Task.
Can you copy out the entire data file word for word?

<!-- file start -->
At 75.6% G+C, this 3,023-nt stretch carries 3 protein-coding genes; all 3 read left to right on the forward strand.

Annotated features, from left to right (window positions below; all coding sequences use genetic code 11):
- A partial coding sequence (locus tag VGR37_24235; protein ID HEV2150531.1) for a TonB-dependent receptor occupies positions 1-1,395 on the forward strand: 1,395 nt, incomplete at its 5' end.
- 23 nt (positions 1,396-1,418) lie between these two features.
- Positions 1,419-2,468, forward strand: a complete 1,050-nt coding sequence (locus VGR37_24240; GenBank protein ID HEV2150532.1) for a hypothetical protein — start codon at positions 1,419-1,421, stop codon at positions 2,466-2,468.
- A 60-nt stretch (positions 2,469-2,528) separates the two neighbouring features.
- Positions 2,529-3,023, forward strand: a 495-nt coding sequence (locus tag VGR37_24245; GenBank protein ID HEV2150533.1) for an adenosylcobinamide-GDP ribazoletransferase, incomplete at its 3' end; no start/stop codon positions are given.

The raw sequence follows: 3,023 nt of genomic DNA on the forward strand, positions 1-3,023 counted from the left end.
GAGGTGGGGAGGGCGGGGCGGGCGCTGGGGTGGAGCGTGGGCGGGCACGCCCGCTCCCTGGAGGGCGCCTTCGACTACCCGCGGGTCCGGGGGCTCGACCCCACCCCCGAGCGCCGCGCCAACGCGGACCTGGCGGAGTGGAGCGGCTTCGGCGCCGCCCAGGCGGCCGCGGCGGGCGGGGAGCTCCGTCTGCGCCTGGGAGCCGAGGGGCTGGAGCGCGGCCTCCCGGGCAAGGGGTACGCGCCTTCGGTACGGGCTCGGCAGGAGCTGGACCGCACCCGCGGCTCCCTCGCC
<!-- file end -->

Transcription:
At 75.6% G+C, this 3,023-nt stretch carries 3 protein-coding genes; all 3 read left to right on the forward strand.

Annotated features, from left to right (window positions below; all coding sequences use genetic code 11):
- A partial coding sequence (locus tag VGR37_24235; protein ID HEV2150531.1) for a TonB-dependent receptor occupies positions 1-1,395 on the forward strand: 1,395 nt, incomplete at its 5' end.
- 23 nt (positions 1,396-1,418) lie between these two features.
- Positions 1,419-2,468, forward strand: a complete 1,050-nt coding sequence (locus VGR37_24240; GenBank protein ID HEV2150532.1) for a hypothetical protein — start codon at positions 1,419-1,421, stop codon at positions 2,466-2,468.
- A 60-nt stretch (positions 2,469-2,528) separates the two neighbouring features.
- Positions 2,529-3,023, forward strand: a 495-nt coding sequence (locus tag VGR37_24245; GenBank protein ID HEV2150533.1) for an adenosylcobinamide-GDP ribazoletransferase, incomplete at its 3' end; no start/stop codon positions are given.

The raw sequence follows: 3,023 nt of genomic DNA on the forward strand, positions 1-3,023 counted from the left end.
GAGGTGGGGAGGGCGGGGCGGGCGCTGGGGTGGAGCGTGGGCGGGCACGCCCGCTCCCTGGAGGGCGCCTTCGACTACCCGCGGGTCCGGGGGCTCGACCCCACCCCCGAGCGCCGCGCCAACGCGGACCTGGCGGAGTGGAGCGGCTTCGGCGCCGCCCAGGCGGCCGCGGCGGGCGGGGAGCTCCGTCTGCGCCTGGGAGCCGAGGGGCTGGAGCGCGGCCTCCCGGGCAAGGGGTACGCGCCTTCGGTACGGGCTCGGCAGGAGCTGGACCGCACCCGCGGCTCCCTCGCC